TERRE HAUTE —
Core Redevelopment, an Indianapolis-based company known for converting historic buildings into modern housing, confirmed Tuesday it is one of the bidders interested in the Deming Center, a former downtown hotel now used for low-income housing in Terre Haute.
John Watson, Core’s CEO, in response to an inquiry from the Tribune-Star, said the company is “definitely interested” in the Deming building, located at Sixth and Cherry streets.
“We are hopeful that we get the opportunity to rehabilitate the Deming Center and make it a shining star in downtown Terre Haute,” Watson said.
Last year, Core confirmed its interest in the former Statesman Towers at Indiana State University and also the former ICON/Pillsbury building on First Street near the Wabash River. While those propositions remain alive but on hold, Core is pursuing the Deming Center with hopes to perform an “upscale rehabilitation with apartments as the end use,” Watson said in a telephone interview.
“We specialize in saving great, historic buildings,” Watson said. “It’s a great building.”
The company has rehabilitated several historic structures in Indianapolis, including Bush Stadium, former home of the Indianapolis Indians, and a former furniture factory, now known as the Harding Street Lofts.
Asked whether the age of the Deming building, constructed 100 years ago, gave him reason for concern, Watson answered: “Not in the least.” Core has taken buildings in worse condition and converted them into modern apartments, he said. “That’s what we do.”
The Terre Haute Housing Authority, which manages the Deming Center, put the eight-story building up for sale late last year. It has received an unspecified number of bids and, on Monday night in a closed meeting, the Housing Authority Board of Directors instructed the authority’s director, Jeff Stewart, to seek an eventual purchase agreement with one of those bidders.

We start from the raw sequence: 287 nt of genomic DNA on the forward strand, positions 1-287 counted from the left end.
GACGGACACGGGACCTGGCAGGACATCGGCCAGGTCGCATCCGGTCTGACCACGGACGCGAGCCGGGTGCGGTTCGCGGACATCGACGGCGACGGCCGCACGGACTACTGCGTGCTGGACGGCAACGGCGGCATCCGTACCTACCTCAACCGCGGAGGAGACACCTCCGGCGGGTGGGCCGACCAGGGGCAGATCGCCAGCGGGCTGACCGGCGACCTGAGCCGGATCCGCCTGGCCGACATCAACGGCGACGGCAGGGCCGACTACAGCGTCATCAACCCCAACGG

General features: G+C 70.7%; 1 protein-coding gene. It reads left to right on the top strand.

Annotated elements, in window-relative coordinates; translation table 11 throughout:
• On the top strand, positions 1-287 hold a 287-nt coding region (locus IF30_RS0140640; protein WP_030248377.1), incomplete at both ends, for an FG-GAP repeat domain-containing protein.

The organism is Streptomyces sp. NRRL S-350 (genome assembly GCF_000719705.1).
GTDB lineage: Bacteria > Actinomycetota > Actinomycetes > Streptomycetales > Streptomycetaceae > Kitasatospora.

If those negotiations are productive, the Housing Authority Board could be in a position to vote on a potential purchase agreement at its meeting in February, Stewart told the Tribune-Star on Monday night. The board normally meets the last Monday of each month at 5:30 p.m. in the Housing Authority offices at 2001 N. 19th St.
Watson said it would be inappropriate for him to comment as to whether Core’s bid was the one selected by the Housing Authority Board for further action. Stewart, also reached by phone Tuesday, said it would be premature to make any comment until a sale of the Deming building to any bidder is finalized.
Deming Center is owned by a not-for-profit entity, the Low Income Housing Development Corp., meaning its sale was not subject to the same open records laws that would apply to most public entities. The Low Income Housing Development Corp. is governed by the same board of directors that governs the Terre Haute Housing Authority, a federally funded low-income housing provider.
Terre Haute Mayor Duke Bennett, when contacted for comment about Core’s interest in the property, said the developer is a strong company with an impressive track record of rehabilitation projects. “They would be a good fit for Terre Haute,” he said.
The Deming Center opened as the Hotel Deming in 1914. It was sold to Hulman & Co. in the early 1960s and was soon purchased by ISU for use as a dormitory and conference center. It was opened for low-income housing under the management of the Housing Authority in late 1979.
Reporter Arthur Foulkes can be reached at 812-231-4232 or firstname.lastname@example.org